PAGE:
• salt and pepper
Method
  1. Put the fillets of fish into a large frying pan and pour in just enough cold water to cover them. Turn the cooker onto medium and gently bring the water to a boil.
  2. Cover the pan and simmer gently for about 5 minutes, reducing the heat if necessary.
  3. Drain the fish and transfer to a plate. Allow the fish to cool.
  4. Put a large pan of salted water onto boil and in the meantime wash, peel and quarter the potatoes. Place the potatoes into the boiling water and cook until they are soft (about 15 mins).
  5. Drain the potatoes and mash with a potato masher, making sure the potatoes are smooth and lump-free. Set aside.
  6. Once the fish is cold enough to handle, break into small pieces or flakes with a fork, making sure that any bones have been removed.
  7. In a large mixing bowl mix together the fish, mashed potato, grated lemon zest and chopped parsley.
  8. Season with the salt and pepper and then with your hands, shape the mixture into four round fish cakes, or six - eight smaller ones.
  9. Prepare three separate bowls and fill one with the flour, one with the beaten egg and the last one with the breadcrumbs.
  10. First, lightly coat the fish cakes with flour, then dip them into the beaten egg, making sure that each side is coated and finally roll them in the breadcrumbs.
  11. Place on a plate and chill in the refrigerator for at least 30 minutes.
  12. When you are ready to cook the fish cakes, heat up the vegetable oil in a medium-sized frying pan.
  13. Add the fish cakes and fry gently on each side for about 5 minutes or until the breadcrumbs have turned a golden brown colour and the cakes are thoroughly heated.
  14. Serve immediately with a fresh green salad.

Tabbouleh

Tabbouleh is the national dish of Lebanon. It is a refreshing salad made from bulgur wheat, spring onions, fresh mint and fresh parsley. It can be served as an appetiser, a starter, a healthy snack or even a main meal.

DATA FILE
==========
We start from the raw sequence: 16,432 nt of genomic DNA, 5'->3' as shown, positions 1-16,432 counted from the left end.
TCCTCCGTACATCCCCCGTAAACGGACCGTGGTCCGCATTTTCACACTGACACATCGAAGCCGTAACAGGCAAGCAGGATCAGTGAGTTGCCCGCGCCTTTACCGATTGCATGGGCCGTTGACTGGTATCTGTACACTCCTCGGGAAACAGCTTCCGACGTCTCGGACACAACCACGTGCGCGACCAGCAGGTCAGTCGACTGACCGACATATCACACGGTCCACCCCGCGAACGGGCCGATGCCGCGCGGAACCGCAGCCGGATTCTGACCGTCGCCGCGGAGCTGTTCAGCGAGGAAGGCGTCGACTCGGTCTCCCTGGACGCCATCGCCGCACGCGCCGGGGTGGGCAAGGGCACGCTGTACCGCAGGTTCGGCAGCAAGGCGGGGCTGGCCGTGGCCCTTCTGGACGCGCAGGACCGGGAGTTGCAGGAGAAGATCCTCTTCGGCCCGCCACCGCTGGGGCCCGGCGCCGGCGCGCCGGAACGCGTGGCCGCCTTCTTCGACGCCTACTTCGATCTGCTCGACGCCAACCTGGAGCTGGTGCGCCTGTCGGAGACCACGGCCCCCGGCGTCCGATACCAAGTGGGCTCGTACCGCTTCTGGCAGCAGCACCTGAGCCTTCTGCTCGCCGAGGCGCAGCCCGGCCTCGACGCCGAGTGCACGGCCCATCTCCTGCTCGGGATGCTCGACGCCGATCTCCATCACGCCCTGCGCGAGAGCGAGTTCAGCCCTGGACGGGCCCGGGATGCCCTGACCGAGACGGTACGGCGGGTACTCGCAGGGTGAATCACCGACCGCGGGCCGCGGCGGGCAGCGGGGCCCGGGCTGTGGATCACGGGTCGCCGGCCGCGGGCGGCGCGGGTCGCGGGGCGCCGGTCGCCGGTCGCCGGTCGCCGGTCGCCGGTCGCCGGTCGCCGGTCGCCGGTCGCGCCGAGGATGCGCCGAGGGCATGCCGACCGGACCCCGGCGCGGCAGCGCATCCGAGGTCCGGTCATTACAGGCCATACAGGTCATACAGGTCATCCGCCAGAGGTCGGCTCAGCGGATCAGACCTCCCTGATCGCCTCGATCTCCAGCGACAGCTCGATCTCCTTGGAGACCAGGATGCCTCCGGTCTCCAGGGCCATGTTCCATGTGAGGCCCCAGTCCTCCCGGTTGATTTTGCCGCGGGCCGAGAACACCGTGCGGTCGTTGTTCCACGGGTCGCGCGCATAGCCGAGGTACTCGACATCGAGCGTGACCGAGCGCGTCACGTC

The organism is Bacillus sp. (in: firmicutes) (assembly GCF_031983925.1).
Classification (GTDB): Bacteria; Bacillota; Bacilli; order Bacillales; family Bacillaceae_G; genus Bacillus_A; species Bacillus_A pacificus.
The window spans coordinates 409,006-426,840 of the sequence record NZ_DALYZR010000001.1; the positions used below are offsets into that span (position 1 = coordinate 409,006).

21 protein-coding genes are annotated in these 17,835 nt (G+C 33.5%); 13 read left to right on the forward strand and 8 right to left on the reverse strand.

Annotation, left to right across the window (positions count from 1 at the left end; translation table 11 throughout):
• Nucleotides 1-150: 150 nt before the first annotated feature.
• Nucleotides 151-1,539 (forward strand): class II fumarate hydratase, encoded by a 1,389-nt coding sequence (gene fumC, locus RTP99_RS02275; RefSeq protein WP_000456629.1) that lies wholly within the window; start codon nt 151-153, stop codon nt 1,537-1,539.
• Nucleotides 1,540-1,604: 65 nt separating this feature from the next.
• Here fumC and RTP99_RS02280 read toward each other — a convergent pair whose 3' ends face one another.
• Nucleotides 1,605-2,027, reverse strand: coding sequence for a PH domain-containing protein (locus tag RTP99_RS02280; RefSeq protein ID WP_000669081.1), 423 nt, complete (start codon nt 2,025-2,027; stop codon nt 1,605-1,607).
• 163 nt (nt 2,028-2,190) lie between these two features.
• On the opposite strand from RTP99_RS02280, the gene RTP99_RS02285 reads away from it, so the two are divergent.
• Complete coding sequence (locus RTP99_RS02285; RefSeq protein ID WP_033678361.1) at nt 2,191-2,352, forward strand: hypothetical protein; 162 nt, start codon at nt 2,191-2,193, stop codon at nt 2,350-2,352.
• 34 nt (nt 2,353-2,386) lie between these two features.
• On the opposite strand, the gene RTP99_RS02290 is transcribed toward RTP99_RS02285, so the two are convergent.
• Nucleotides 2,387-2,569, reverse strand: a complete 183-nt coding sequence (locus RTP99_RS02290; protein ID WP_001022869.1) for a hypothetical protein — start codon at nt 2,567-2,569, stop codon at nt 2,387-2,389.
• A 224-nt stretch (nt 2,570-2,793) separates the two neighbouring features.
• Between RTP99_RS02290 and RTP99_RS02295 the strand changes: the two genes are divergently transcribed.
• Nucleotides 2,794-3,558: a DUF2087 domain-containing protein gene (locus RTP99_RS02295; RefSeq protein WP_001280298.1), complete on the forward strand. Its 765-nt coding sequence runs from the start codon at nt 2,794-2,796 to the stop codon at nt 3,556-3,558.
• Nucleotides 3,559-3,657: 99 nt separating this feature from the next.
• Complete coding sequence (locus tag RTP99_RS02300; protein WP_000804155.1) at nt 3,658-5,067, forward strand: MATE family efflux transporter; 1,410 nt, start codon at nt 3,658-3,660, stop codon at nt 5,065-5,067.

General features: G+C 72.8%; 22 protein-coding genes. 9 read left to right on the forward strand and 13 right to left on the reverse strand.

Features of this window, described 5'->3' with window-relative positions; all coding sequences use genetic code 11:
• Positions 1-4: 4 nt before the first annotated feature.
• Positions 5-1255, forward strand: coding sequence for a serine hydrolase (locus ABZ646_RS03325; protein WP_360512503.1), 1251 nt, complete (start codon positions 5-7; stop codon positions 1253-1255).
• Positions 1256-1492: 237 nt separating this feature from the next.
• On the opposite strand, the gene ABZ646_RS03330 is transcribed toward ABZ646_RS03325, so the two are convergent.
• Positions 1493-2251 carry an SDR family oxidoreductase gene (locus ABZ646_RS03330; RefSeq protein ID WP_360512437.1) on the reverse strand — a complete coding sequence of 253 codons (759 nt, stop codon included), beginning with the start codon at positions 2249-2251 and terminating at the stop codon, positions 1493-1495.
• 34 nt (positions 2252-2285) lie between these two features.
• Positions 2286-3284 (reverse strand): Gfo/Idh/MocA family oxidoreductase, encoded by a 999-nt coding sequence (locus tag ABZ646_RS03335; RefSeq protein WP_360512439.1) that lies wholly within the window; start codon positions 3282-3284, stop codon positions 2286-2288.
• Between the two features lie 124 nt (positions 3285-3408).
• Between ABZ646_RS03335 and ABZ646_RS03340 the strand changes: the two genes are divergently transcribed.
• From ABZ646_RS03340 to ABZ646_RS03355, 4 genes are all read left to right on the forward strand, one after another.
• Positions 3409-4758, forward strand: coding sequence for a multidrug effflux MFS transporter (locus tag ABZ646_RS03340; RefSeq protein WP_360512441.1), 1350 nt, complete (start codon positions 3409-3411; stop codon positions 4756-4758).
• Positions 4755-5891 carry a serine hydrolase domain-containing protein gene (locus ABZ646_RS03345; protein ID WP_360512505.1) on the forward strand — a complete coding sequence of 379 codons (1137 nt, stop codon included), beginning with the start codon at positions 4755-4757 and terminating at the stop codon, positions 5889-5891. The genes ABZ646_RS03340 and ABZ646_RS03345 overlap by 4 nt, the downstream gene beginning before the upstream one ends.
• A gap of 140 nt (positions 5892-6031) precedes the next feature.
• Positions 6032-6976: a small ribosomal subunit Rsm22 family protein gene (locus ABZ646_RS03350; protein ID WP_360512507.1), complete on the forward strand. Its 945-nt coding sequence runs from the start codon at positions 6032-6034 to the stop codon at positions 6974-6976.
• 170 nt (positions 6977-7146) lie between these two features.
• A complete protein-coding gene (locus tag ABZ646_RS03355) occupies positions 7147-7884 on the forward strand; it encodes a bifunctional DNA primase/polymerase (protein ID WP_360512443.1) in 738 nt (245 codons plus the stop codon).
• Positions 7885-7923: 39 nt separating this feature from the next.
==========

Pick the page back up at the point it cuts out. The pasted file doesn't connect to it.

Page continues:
Ingredients
  • 3 oz (75 g) of bulgur (cracked) wheat
  • 2 oz (50 g) of parsley
  • 2 oz (50 g) of fresh mint leaves
  • 6 chopped spring onions
  • 3 fl oz (85 ml) of olive oil
  • 2 diced tomatoes
  • juice of 2 lemons
  • salt and pepper
Method
  1. Place the cracked wheat into a bowl and pour all of the lemon juice over to cover it. Allow to stand for one hour until the wheat has become soft and inflated. Stir occasionally.
  2. Rinse the mint and parsley, remove the thick stems and finely chop with a sharp knife.
  3. Add the chopped herbs and the chopped spring onions to the bulgur wheat and mix well.
  4. Add the olive oil and season with salt and pepper. Stir thoroughly until all the ingredients have been mixed together well.
  5. Transfer the tabbouleh salad to a serving dish and place the diced tomatoes on top. The salad is now ready to serve. Tabbouleh can be served with small lettuce leaves, which are used to scoop up the salad. Alternatively, tabbouleh can be served with warmed pitta bread.
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Pommes Persillade (Potatoes with parsley and garlic)

A persillade is a mixture of finely chopped parsley and garlic, which may be added to a dish at the beginning or end of the cooking process. It is often partnered with lamb but in this case it is added to small cubes of fried potatoes and served as a side dish.

Ingredients
  • 2 medium sized potatoes
  • 2 minced cloves of garlic
  • ¼ cup of very finely chopped parsley
  • 2 tbsp of olive oil
  • 1 tbsp of butter
  • salt and pepper
Method
  1. Wash and peel the potatoes and cut them into small cubes.
  2. Chop the garlic and parsley and mix together. Set aside.
  3. Heat up the olive oil on a fairly high heat, add the potato cubes and sauté until they are light brown and crisp on the outside and soft inside.
  4. Add the butter and cook for several more minutes until the potatoes are nearly done.
  5. With one minute before serving, add the persillade, tossing the potatoes so that they are all evenly coated with the garlic and parsley.
  6. Season with the salt and pepper and then remove from the heat and serve immediately.